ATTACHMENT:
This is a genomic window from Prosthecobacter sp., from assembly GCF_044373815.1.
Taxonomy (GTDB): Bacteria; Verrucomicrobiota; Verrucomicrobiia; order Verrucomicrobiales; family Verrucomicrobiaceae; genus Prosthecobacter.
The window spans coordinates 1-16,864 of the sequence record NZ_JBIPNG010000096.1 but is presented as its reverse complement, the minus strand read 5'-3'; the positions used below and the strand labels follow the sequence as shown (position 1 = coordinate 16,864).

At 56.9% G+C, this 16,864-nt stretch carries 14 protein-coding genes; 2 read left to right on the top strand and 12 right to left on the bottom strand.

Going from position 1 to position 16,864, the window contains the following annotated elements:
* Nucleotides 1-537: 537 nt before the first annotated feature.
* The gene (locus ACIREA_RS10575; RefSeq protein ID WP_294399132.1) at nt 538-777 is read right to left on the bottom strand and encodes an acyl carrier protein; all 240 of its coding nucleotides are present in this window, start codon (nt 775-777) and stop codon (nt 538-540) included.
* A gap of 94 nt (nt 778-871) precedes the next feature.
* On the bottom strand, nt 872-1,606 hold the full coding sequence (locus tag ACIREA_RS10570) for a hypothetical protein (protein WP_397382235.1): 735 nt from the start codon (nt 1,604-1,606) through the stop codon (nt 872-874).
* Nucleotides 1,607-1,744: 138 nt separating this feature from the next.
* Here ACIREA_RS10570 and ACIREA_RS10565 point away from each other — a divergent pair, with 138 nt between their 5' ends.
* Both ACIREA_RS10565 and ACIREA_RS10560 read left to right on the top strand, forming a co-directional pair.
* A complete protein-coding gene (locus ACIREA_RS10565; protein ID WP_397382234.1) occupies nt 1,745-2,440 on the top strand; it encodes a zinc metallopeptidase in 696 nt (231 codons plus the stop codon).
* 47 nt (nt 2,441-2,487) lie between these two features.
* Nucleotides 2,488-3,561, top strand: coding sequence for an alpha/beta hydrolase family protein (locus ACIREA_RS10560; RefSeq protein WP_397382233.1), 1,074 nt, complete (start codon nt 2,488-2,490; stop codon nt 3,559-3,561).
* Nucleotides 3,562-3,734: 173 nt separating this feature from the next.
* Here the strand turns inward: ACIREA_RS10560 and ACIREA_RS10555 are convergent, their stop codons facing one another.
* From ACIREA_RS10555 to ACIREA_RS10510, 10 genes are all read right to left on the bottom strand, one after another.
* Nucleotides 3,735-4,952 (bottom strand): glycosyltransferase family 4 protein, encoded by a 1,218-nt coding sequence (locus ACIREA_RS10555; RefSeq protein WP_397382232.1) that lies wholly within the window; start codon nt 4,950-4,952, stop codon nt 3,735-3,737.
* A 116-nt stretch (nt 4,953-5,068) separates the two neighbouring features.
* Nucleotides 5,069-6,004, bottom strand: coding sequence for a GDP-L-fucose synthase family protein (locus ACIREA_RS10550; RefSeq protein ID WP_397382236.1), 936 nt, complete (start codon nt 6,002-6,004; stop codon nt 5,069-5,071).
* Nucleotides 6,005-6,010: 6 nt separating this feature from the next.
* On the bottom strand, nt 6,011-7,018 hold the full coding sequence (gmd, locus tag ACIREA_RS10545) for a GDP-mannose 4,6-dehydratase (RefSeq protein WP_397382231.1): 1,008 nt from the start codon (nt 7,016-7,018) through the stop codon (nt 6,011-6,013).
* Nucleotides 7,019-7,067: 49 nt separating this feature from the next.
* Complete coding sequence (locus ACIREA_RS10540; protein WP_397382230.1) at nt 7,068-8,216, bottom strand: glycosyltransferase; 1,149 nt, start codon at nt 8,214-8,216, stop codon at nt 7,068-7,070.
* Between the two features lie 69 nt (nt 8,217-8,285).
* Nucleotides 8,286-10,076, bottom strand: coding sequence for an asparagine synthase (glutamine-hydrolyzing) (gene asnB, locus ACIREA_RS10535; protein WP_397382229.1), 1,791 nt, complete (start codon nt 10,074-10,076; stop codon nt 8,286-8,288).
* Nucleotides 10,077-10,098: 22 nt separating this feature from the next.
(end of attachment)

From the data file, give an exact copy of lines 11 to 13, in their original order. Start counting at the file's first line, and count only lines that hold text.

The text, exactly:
* Here ACIREA_RS10570 and ACIREA_RS10565 point away from each other — a divergent pair, with 138 nt between their 5' ends.
* Both ACIREA_RS10565 and ACIREA_RS10560 read left to right on the top strand, forming a co-directional pair.
* A complete protein-coding gene (locus ACIREA_RS10565; protein ID WP_397382234.1) occupies nt 1,745-2,440 on the top strand; it encodes a zinc metallopeptidase in 696 nt (231 codons plus the stop codon).